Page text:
His Christianity alone can have the world-depth, to whom has come the wandering through the world to reach it. He thinks centuries, and wonders religions that we can only guess. We can never conceive the climax of the Hebrew revelation. We have not experienced it as a climax. We can state it - we can write down symbols, guessed from our unthinking - but we cannot unwind the years that are gone, and we can hear but faintly, in the far-off place of books, the footsteps of our fathers coming to our faith.

With the wistfulness of the Messiah has come to our Christianity the emphasis from above, and that which appeals to the converted Hindoo as a climax, is to us an uncompleted prophecy still seeking for its higher self, in the day when our revelation shall be our civilization, and not the token of it, and belief shall be life.

But with his actual biography of conviction the converted Hindoo enters into a religion which is a cosmic symphony, filled with the struggles and dreams of belief, retrospective, dark, and splendid with memory, and glad with the Final Word - he comes with the ethnic [i.e., pagan] emphasis - the emphasis from below.

II. The Emphasis of Life

By taking the centuries one by one into its confidence a great book lives. One year at a time it earns its greatness. It is immortal, because it never lets a moment go. The world shall be filled with no passion or question or despair it will not share. It knocks at every door. It beats down every barrier. With the flush of its mighty youth it gathers its thousand years. It throws itself upon life, the substance of which immortality is made.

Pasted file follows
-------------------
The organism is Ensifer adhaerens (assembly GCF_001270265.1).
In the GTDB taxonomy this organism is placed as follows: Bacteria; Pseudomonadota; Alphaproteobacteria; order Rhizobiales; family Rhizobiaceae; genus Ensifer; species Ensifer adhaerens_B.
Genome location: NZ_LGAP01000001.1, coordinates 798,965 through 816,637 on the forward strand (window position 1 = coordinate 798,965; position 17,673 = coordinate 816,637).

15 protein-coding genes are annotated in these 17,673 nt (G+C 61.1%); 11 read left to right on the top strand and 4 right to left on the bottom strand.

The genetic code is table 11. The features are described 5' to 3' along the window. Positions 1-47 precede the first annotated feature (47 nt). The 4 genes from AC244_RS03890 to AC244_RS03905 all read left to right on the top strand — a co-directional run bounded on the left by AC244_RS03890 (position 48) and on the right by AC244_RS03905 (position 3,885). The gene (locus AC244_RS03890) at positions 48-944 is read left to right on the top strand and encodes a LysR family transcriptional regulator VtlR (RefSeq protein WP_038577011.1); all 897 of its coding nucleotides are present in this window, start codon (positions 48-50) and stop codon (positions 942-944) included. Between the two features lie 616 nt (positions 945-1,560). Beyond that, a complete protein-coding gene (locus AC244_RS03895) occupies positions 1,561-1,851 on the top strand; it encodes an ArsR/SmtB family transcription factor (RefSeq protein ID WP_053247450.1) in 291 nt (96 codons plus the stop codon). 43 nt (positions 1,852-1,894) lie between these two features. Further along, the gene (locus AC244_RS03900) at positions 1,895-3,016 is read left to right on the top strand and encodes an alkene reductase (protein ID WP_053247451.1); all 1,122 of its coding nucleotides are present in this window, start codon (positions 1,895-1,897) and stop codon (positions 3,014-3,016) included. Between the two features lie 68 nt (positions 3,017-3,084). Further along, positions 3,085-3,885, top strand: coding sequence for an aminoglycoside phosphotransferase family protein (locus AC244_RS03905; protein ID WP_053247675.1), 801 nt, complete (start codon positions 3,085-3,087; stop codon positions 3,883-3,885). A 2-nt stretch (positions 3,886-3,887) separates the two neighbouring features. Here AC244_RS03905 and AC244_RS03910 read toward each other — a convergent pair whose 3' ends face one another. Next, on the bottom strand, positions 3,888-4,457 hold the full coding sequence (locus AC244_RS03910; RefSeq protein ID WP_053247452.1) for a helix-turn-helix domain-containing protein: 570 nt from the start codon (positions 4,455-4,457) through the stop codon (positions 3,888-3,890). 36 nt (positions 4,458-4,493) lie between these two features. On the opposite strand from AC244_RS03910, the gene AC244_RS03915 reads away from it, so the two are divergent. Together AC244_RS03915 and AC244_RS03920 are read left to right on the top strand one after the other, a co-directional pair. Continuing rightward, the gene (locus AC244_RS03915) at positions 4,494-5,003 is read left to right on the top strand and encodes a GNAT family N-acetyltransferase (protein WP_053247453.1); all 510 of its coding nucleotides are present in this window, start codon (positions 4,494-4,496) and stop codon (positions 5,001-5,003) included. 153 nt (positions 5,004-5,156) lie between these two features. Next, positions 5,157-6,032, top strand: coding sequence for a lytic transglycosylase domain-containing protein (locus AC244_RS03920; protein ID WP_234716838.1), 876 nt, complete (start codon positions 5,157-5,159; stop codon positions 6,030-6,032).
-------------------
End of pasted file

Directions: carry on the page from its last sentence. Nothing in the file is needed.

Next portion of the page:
A Bible lives because it strives - adapting, resisting, impelling. It lives by being lived. Renewed with each new childhood of the earth, forever in the heyday of its strength - men call it old because it has been young so long.

The assertion that he who knows the Scriptures will possess all knowledge, made with the deftly concealed autobiographical feeling of the man who is obliged to make it, is founded upon an underestimate of a book the very first principle of which is that it is so intimate with life that it cannot be interpreted by itself and requires all knowledge to show how true it is. It finds its authority in seeking out the answer of the human race. From the beginning to the end it seems to search - "Is not this true?" A divinely unfinished book, faith does not consist in repeating it. Faith is our life with it. It does not live for us. It does not see for us or see to stop our seeing. It was not inspired to stop inspiration. It will receive before it gives.